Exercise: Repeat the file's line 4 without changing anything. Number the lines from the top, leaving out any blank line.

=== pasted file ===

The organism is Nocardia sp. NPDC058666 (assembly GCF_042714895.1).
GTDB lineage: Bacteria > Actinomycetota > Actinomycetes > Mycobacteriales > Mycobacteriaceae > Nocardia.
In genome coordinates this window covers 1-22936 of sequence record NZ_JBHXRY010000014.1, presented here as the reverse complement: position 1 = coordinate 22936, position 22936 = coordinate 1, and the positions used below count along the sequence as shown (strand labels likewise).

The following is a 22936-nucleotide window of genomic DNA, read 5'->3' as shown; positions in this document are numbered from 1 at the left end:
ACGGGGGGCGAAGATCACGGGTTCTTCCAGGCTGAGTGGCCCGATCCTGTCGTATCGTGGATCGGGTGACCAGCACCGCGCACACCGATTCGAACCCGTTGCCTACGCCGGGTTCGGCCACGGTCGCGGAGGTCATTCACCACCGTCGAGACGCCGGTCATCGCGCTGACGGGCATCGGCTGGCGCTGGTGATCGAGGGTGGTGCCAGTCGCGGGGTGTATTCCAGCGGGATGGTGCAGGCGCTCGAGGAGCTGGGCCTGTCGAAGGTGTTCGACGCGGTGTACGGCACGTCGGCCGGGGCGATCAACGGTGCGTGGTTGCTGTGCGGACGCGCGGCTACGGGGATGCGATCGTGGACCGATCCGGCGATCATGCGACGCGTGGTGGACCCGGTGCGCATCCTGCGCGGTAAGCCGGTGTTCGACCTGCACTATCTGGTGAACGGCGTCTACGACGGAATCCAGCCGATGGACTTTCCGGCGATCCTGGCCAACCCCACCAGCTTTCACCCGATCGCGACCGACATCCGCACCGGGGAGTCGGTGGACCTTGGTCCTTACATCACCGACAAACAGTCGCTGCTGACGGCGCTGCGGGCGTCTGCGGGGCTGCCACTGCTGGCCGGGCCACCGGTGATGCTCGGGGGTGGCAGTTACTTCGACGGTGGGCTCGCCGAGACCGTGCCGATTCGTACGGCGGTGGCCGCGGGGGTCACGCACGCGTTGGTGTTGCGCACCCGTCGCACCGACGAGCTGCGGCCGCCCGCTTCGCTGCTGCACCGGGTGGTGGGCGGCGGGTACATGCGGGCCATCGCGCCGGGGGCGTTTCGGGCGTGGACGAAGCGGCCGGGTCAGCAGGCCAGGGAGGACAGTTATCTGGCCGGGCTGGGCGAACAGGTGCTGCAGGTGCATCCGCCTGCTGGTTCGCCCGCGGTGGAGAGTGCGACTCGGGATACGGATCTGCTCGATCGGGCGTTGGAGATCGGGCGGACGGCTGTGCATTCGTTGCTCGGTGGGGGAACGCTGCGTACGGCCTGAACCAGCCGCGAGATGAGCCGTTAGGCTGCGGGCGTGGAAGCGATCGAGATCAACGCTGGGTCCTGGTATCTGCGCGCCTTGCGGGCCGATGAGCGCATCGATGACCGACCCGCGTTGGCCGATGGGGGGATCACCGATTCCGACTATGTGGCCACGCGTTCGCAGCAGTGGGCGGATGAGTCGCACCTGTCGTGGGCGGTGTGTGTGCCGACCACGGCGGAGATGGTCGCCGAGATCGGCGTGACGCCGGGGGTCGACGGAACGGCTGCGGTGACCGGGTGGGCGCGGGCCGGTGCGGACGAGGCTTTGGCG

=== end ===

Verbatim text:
The following is a 22936-nucleotide window of genomic DNA, read 5'->3' as shown; positions in this document are numbered from 1 at the left end: